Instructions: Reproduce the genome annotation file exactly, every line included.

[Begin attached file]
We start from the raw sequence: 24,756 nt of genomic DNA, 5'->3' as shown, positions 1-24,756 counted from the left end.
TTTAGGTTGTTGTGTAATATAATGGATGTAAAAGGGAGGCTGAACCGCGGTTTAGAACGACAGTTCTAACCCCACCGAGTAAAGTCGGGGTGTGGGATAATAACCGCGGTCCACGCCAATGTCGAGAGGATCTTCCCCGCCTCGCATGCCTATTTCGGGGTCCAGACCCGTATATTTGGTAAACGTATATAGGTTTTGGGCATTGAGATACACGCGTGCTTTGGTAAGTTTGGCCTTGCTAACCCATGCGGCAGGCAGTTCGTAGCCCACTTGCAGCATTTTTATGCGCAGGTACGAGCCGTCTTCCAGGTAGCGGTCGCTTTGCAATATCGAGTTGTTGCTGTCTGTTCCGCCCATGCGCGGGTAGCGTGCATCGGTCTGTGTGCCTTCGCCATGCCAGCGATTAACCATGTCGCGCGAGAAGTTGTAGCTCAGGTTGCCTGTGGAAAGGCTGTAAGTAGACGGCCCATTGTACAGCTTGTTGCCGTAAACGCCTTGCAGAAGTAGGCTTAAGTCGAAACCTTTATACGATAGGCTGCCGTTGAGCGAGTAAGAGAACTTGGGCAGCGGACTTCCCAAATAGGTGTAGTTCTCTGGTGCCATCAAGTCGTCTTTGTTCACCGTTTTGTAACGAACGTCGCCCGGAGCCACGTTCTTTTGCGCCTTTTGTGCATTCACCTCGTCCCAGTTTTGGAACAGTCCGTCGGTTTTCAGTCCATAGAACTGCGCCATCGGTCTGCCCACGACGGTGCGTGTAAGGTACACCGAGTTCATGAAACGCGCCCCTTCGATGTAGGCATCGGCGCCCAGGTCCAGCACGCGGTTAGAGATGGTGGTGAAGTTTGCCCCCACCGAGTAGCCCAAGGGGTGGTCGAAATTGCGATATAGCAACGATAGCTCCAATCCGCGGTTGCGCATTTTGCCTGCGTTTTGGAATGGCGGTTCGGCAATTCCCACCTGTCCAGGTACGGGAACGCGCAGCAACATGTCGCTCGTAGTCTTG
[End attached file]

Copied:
We start from the raw sequence: 24,756 nt of genomic DNA, 5'->3' as shown, positions 1-24,756 counted from the left end.
TTTAGGTTGTTGTGTAATATAATGGATGTAAAAGGGAGGCTGAACCGCGGTTTAGAACGACAGTTCTAACCCCACCGAGTAAAGTCGGGGTGTGGGATAATAACCGCGGTCCACGCCAATGTCGAGAGGATCTTCCCCGCCTCGCATGCCTATTTCGGGGTCCAGACCCGTATATTTGGTAAACGTATATAGGTTTTGGGCATTGAGATACACGCGTGCTTTGGTAAGTTTGGCCTTGCTAACCCATGCGGCAGGCAGTTCGTAGCCCACTTGCAGCATTTTTATGCGCAGGTACGAGCCGTCTTCCAGGTAGCGGTCGCTTTGCAATATCGAGTTGTTGCTGTCTGTTCCGCCCATGCGCGGGTAGCGTGCATCGGTCTGTGTGCCTTCGCCATGCCAGCGATTAACCATGTCGCGCGAGAAGTTGTAGCTCAGGTTGCCTGTGGAAAGGCTGTAAGTAGACGGCCCATTGTACAGCTTGTTGCCGTAAACGCCTTGCAGAAGTAGGCTTAAGTCGAAACCTTTATACGATAGGCTGCCGTTGAGCGAGTAAGAGAACTTGGGCAGCGGACTTCCCAAATAGGTGTAGTTCTCTGGTGCCATCAAGTCGTCTTTGTTCACCGTTTTGTAACGAACGTCGCCCGGAGCCACGTTCTTTTGCGCCTTTTGTGCATTCACCTCGTCCCAGTTTTGGAACAGTCCGTCGGTTTTCAGTCCATAGAACTGCGCCATCGGTCTGCCCACGACGGTGCGTGTAAGGTACACCGAGTTCATGAAACGCGCCCCTTCGATGTAGGCATCGGCGCCCAGGTCCAGCACGCGGTTAGAGATGGTGGTGAAGTTTGCCCCCACCGAGTAGCCCAAGGGGTGGTCGAAATTGCGATATAGCAACGATAGCTCCAATCCGCGGTTGCGCATTTTGCCTGCGTTTTGGAATGGCGGTTCGGCAATTCCCACCTGTCCAGGTACGGGAACGCGCAGCAACATGTCGCTCGTAGTCTTG